University staff are calling for a “radical” overhaul of tuition fees and higher education funding in England in a review of student finance.
Sally Hunt, leader of the UCU lecturers’ union, says the review must be more than “tinkering at the edges”.
The review, to be formally announced in the next few days, follows a promise by the prime minister to examine the cost of university.
Theresa May said the review would show “we have listened and we have learned”.
Ms Hunt, whose members are threatening strike action next week in a pensions dispute, says there needs to be a “fundamental look at university funding”.
“Too often recent reviews have simply resulted in finding new ways to saddle students with record levels of debt,” said Ms Hunt.
The system of student fees and loans should be based on an assumption that “higher education is a public good,” she said.
The fees review, expected to be announced by the prime minister and Education Secretary Damian Hinds, will consider cutting or freezing £9,250 fees and lowering interest rates of up to 6.1% for repayments.
There will also be discussion of funding for vocational courses and apprenticeships to tackle skills shortages.
But universities are concerned about a loss of funding – and Ms Hunt said that businesses should be asked to make a “fairer contribution” to the cost of higher education.
The Russell Group of leading universities has warned that any changes to fees and funding should not mean a limit on places.
“Finding the right balance is likely to involve making a series of difficult trade-offs,” said a spokesman for the university group.
The Russell Group said that the funding model that emerges from the review needs to give universities a “predictable and sustainable” income – as well as fees that reflect the benefits to students from having a degree.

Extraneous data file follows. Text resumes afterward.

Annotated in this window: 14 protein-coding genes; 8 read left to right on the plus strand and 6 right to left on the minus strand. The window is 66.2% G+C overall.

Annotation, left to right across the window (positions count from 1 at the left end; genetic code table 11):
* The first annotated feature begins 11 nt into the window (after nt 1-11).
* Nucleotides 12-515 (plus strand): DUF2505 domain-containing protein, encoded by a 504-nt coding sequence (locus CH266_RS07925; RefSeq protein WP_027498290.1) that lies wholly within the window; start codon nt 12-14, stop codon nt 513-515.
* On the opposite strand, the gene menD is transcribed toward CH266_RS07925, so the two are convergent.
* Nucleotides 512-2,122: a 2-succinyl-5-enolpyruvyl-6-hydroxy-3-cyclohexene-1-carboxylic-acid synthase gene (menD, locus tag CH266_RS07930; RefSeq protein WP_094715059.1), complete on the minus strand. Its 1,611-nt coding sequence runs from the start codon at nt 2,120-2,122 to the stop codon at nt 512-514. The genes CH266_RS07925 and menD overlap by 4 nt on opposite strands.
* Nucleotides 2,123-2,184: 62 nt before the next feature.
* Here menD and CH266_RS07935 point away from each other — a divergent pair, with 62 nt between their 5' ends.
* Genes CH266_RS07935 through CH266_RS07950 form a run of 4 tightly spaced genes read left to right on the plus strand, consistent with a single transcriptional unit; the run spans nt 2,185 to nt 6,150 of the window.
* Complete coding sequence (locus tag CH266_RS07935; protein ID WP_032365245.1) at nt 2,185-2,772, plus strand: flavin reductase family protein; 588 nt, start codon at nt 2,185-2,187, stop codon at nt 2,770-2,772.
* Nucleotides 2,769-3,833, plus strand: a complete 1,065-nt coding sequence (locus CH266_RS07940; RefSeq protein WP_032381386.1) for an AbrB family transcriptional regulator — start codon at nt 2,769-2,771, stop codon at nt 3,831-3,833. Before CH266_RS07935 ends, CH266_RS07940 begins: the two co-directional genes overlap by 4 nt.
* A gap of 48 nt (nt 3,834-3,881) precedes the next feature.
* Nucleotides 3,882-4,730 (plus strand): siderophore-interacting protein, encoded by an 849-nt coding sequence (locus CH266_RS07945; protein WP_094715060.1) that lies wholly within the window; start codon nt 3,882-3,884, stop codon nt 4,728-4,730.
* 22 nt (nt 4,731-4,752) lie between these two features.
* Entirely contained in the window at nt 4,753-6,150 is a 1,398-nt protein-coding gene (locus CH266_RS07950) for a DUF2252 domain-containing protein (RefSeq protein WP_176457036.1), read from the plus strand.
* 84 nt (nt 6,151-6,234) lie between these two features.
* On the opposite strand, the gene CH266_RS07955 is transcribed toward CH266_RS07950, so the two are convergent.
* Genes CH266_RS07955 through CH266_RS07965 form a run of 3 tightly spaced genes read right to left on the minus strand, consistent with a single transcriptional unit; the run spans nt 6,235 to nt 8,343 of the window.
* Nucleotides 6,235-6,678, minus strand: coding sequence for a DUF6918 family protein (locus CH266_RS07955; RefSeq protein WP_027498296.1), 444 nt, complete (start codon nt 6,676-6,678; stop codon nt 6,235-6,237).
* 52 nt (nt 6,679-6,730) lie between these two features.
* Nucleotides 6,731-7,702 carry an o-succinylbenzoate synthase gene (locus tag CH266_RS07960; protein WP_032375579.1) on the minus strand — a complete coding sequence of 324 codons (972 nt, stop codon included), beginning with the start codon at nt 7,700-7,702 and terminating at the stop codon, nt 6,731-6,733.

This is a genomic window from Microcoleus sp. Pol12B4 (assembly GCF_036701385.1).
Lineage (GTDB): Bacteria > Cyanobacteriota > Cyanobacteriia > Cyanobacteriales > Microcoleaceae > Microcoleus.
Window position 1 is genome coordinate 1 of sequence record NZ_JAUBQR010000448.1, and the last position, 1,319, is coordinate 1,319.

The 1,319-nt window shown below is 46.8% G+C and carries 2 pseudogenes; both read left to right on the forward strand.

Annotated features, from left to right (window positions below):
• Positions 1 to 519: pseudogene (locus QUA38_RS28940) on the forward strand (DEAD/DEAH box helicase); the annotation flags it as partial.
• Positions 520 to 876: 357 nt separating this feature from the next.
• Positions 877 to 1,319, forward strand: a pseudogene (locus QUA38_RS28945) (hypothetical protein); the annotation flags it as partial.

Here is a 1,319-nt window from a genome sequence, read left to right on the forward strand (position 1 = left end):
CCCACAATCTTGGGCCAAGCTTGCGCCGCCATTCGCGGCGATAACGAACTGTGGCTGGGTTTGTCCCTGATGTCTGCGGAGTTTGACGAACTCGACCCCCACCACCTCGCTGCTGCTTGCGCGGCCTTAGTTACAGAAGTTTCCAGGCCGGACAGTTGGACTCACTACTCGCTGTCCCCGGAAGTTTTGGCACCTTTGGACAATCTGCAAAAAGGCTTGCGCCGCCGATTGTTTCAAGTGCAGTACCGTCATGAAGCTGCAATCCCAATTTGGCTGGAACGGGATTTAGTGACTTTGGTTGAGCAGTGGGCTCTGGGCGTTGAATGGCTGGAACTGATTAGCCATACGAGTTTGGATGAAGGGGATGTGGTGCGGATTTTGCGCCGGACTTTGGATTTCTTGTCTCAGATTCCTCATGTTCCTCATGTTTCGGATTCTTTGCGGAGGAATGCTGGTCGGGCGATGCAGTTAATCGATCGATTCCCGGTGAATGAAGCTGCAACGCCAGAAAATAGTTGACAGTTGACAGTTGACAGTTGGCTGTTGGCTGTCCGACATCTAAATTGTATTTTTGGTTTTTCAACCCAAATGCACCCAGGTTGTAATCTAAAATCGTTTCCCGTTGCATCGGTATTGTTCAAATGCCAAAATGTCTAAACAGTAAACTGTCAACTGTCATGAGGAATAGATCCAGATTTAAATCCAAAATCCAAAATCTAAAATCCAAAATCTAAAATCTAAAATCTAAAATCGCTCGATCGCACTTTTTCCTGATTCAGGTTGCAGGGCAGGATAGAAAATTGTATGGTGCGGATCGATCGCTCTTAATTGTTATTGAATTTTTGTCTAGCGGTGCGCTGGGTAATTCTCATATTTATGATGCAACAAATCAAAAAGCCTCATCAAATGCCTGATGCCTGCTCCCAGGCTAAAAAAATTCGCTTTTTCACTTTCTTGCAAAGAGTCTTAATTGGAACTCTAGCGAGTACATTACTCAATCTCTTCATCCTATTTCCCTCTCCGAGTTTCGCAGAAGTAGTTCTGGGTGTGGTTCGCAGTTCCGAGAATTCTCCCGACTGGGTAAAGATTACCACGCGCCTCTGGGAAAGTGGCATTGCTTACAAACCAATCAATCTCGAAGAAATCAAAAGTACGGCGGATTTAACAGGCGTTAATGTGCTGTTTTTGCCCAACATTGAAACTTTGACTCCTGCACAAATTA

Value for money
Nick Hillman, director of the Higher Education Policy Institute, said he was concerned the review would focus too much on tuition fees and not “spend enough time on things like part-time funding and students’ cost of living”.
The review will examine how the level of fees and student debt can be balanced with the benefits of having a degree.
Former education ministers Justine Greening, Lord Willetts and Charles Clarke have called for the restoration of maintenance grants for disadvantaged students and have raised concerns over the level of interest charges.
Lord Adonis, another former education minister, has called for fees to be scrapped entirely.
A study from the Institute for Fiscal Studies has shown that the increase in fees to £9,250 and interest rates of up to 6.1% has pushed average student debt on graduation to more than £50,000.
Next week a number of university leaders and representatives will face a select committee inquiry into whether higher education is delivering “value for money”.
The Labour Party has been calling for a complete scrapping of tuition fees.
A Department for Education spokesman said: “We will be conducting a major review of funding across tertiary education to ensure a joined-up system that works for everyone. Further details will be set out shortly.”